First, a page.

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NaNoWriMo 2016

It is almost time for the annual NaNoWriMo, the National Novel Writing Month. It begins at midnight October 31, and runs through the last day of November.

The goal of NaNoWriMo is to write 50,000 words (and complete a novel) in 30 days.

Don’t stress out yet. The numbers divide down to 1,667 words a day, typically 60-90 minutes of writing.

Join more than 300,000 people globally, and Writers in the Grove members, by participating actively or passively. This can be a solo experience or a highly social one. You can connect online and/or connect in person through the many local activities, events, and write-ins where people gather in a social space to write and get to know each other.

Go to the NaNoWriMo site for more information, and check out last year’s “It’s NaNoWriMo Time: How To, Tips, Techniques, and Survival Advice.”

Last year, Writers in the Grove had about eight people participating, some openly, some secretly, not willing to go public because they were afraid of failure. Let’s clear something up right from the start. There is no failing with this. The goal is to write, and anything that gets you writing, and keeps you writing, is a good thing, whether or not you achieve the 50K goal. Many never reach it, but keep trying year after year.

NaNoWriMo is not just about the word count. It is about the writing.

To handle the diverse Writers in the Grove membership needs, we are once again challenging our members to do one of the following:

  1. Write a minimum of 1,667 words a day.
  2. Write for an hour minimum a day.

What You Will Learn From Participating in NaNoWriMo

Last year was the first year we had many members participating and we all learned so much, it was an amazing journey. Here are some samples:

  • I learned I could write consistently every day.
  • I learned how to write consistently daily.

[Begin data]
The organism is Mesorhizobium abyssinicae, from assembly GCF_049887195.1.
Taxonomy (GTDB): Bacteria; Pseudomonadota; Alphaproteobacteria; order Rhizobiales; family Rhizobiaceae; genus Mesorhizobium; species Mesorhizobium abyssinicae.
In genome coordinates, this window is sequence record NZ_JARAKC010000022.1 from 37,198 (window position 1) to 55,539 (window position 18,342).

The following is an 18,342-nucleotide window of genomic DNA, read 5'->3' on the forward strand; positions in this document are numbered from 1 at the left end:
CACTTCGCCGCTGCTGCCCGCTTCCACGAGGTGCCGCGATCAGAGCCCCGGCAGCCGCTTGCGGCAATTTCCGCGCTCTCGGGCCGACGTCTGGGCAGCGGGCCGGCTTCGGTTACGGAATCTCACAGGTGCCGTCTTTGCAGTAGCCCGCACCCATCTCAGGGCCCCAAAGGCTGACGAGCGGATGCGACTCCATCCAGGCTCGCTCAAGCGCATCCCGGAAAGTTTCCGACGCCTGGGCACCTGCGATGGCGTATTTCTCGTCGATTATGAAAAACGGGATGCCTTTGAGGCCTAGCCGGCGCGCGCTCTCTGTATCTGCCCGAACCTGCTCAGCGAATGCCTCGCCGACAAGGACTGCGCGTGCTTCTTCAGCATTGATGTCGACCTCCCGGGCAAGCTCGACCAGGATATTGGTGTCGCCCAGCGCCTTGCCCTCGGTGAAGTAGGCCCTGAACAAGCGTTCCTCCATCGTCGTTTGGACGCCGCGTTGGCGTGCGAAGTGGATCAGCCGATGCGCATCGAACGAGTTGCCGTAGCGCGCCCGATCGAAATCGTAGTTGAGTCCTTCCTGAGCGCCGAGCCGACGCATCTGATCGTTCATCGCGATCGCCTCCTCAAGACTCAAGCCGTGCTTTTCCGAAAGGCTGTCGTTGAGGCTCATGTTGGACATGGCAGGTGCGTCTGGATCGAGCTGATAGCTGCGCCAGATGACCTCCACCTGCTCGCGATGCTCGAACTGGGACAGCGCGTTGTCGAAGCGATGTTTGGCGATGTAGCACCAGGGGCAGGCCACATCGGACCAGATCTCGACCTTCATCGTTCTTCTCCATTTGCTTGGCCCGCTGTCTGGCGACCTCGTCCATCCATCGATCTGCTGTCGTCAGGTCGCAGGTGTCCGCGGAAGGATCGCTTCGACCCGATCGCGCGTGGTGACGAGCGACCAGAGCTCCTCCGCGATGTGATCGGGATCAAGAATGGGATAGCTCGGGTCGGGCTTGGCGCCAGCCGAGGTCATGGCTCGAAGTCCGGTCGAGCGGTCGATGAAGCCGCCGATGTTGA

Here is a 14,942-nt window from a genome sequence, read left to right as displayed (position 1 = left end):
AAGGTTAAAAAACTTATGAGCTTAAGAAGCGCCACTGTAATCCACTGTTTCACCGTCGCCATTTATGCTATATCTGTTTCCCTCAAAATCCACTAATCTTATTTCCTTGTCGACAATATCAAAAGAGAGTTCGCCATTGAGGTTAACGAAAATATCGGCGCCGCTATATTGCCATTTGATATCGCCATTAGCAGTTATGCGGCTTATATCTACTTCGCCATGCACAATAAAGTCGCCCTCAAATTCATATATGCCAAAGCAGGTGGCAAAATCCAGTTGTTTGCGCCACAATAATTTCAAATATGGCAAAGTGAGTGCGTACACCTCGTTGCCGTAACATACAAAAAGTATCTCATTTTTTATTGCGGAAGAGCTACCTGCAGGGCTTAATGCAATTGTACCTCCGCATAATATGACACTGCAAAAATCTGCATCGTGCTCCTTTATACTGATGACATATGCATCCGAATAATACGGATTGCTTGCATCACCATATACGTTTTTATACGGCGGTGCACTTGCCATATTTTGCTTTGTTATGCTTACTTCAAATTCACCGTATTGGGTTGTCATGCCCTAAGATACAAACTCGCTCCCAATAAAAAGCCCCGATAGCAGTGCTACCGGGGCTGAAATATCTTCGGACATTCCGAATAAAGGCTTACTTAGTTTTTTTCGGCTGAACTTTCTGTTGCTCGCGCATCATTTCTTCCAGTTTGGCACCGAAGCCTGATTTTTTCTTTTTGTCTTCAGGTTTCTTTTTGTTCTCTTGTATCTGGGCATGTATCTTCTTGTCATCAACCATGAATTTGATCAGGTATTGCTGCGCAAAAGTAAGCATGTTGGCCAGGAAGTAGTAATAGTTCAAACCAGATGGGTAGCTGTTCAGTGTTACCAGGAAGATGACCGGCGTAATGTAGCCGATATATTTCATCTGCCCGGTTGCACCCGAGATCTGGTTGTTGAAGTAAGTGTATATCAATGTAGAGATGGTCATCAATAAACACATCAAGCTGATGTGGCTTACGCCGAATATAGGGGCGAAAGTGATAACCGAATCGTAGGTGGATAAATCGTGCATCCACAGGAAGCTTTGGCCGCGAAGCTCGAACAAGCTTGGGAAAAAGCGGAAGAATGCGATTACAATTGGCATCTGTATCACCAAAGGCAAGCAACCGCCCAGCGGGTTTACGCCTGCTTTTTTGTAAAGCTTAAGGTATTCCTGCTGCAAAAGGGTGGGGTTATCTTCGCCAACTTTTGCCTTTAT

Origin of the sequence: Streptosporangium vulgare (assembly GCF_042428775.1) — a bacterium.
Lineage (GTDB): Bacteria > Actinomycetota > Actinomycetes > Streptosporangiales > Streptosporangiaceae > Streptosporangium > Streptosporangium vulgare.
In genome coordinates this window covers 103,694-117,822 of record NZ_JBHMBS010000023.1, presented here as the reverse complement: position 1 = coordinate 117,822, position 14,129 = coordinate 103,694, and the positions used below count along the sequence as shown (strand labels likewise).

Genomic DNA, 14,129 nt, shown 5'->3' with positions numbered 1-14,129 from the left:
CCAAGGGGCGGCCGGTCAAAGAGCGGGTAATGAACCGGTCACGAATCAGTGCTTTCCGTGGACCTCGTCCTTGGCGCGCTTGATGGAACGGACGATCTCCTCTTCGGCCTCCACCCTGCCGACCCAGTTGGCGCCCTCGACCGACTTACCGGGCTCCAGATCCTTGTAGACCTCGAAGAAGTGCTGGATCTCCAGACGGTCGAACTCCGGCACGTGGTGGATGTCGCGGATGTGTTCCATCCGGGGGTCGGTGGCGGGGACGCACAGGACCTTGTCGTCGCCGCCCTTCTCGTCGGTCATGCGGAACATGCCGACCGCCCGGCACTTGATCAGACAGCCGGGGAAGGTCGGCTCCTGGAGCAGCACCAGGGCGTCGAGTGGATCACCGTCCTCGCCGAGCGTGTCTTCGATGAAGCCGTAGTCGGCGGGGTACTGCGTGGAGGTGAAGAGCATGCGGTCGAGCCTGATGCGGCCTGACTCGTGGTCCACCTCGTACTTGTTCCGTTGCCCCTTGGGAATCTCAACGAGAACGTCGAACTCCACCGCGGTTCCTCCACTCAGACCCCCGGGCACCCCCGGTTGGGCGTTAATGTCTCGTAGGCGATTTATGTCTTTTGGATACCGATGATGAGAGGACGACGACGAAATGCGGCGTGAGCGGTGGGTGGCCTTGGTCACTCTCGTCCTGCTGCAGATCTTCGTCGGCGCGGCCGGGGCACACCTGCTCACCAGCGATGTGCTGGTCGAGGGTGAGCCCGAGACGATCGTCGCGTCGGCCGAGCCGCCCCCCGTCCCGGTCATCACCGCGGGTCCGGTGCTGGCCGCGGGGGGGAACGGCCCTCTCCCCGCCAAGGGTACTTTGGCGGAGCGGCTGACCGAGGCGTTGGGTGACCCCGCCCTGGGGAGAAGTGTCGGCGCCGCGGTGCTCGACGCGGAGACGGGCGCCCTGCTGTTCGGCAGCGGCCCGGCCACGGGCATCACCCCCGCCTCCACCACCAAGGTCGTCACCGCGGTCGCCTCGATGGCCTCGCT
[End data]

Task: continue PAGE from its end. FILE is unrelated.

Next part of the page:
• I discovered some fears and road blocks I didn’t know I had.
  • I figured out how to work harder with less research.
  • I just wrote. Usually I spend too much time in my head and less writing, but I just wrote.
  • I learned it isn’t as hard as it sounds.
  • I learned that I had something to say, a story to tell.
  • I realized how much I allow life to get in my way. I sit down to write and the phone rings, doorbell goes off, email pings, thoughts roam – and how much I need to just say no.
  • I realized that the true art in writing is editing after you write.

NaNoWriMo is a chance to note all the things that get in your writing way. Keep a notebook and jot them down when you encounter them, and make a plan around or through them. You will always need those solutions as you charge ahead with your writing career. (more…)

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The Athlete

The following is by Writers in the Grove member, Susan Schmidlin, based upon the Prompt-a-Month: Water.

With the wind rippling the surface of the lake, the breeze cooled the picnic area while the throng of on-lookers watched. They were all enjoying the competition.

A jet boat towed a gangly teenager toward the ski ramp. The long arms and legs of the teen created quite a spectacle of awkward movements and uncomfortable contortions. Holding tight to the tow rope, he barely stayed upright as he bounced along the white water wake behind the boat. The look of fierce determination on his face belied his struggle, his bent knees barely able to stand on the bumpy chop of the lake surface.

The jet boat revved up as it came toward the wooden deck of the ramp. At the apex, he let go of the tow rope and became airborne before the downward arc of gravity took over. The voluminous splash of a perfected cannonball was the accomplished goal and the crowd cheered during that hot summer afternoon at the lake.

Glimmer Train Accepting Submissions for Fall

Glimmer Train Press is accepting original short stories through the rest of the year by August 31, 2016:

  • Very Short Fiction Contest (300-3,000 words)
  • Fiction Open Contest (3,000 – 6,000+ words)
  • Family Matters (stories about families from 1,000 – 5,000+ words)
  • Standard Category (open to all – Maximum word count 12,000)

The two sisters, Susan and Linda, have been producing Glimmer Train Press since 1991 are open to just about anything fiction. They pay out our $50,000 a year to writers through their various contests and publishing fees. The copyright is retained by the author, and they will accept previously published work, as long as fewer than 75 copies have been sold.

This year, they’ve announced that they’ve expanded the number of months submissions are open to only emerging writers, allowing more new writers to get an opportunity. They’ve also increased the first place prizes in every category.

Literary short fiction works are to be original, and comply with their content guidelines with accompanying reading and submission fees. Prizes range from $300 – $3,000.

Check their submission calendar for more information and deadlines.